Editor’s Insights — By Donna Houseman
We received a thoughtful response from Richard L. Beecher and Richard Granstrand regarding my Aug. 28 editorial about the minimum quantities of coil stamps collectors are required to purchase. The headline of the column read “USPS heeds stamp collectors’ demands for smaller minimum quantities for coil stamps.”
Beecher writes that there has been no change to the Postal Service’s policy, and correctly points out that forever-rate coils in large rolls have been available in collector-friendly strips of 25 for years.
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The intention of the Aug. 28 editorial was to make clear that those shorter coil strips are what collectors want the Postal Service to make available, not the strips of 500 that they have been forced to purchase of the low-denomination Fruit coils issued over the past two calendar years.
If the Postal Service has gotten that message, great. If not, they are bound to hear further concerns from collectors, and from Linn’s.
Commenting about the Fruit coil stamps, Beecher added in his letter that “we would all like to see a lower price point for these attractive stamps.”
Though I expressed my comments in conditional terms, saying, “It appears that officials at the Postal Service might have heard the outcry from collectors who were enraged at the cost to purchase low-denomination coil stamps,” the headline accompanying the column was unintentionally misleading.
I may have jumped the gun by suggesting the minimum requirements might be evolving once again, citing the fact that the Flowers from the Garden forever stamps are being offered in strips of 25.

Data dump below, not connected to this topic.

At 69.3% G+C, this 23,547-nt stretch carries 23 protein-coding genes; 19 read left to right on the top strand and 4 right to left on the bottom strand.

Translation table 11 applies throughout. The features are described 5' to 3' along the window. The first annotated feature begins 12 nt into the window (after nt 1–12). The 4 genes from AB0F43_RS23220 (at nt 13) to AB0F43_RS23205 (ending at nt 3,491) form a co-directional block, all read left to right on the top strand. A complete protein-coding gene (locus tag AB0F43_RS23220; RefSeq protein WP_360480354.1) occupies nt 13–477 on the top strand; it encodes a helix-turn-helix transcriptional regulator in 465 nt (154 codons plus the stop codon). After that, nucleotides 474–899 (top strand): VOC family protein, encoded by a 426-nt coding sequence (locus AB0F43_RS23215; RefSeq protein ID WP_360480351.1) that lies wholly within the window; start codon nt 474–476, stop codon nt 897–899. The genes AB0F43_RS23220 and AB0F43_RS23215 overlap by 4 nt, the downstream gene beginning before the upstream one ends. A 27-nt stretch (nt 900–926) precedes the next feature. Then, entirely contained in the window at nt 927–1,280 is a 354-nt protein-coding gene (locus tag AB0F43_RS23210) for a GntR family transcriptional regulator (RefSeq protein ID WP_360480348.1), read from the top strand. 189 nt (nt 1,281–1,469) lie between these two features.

We do applaud the USPS for providing that option for collectors and would like it to continue, and apply to lower denomination coils as well.
It remains a puzzle why the 2016 nondenominated (5¢) USA Star nonprofit coil from a roll of 10,000 can be sold in strips of 25, but the 2016 denominated 5¢ Grapes coil cannot.
Beecher noted that he would certainly like to see all coils better promoted in the quarterly USA Philatelic catalog, the online Postal Store, and the USPS eBay website. We agree.
Granstrand writes: “I usually don’t spend any time complaining about the USPS because it’s a waste of time. However, I do take issue with Donna Houseman’s column in the August 28, 2017 issue.
“The USPS has NOT heeded collectors’ demands of smaller minimum quantities for coil stamps.
“The USPS should have offered smaller quantities when stamps were first issued. That they did not was just another money grab.
“One still must buy a minimum of 10,000 3 cent strawberry stamps, 3000 1 cent apple stamps and 10,000 5 cent grape stamps.
“I for one do not salute the USPS, having had to put up with their ridiculousness for over 35 years.”
I am grateful to Beecher and Granstrand for sharing their thoughts on this subject.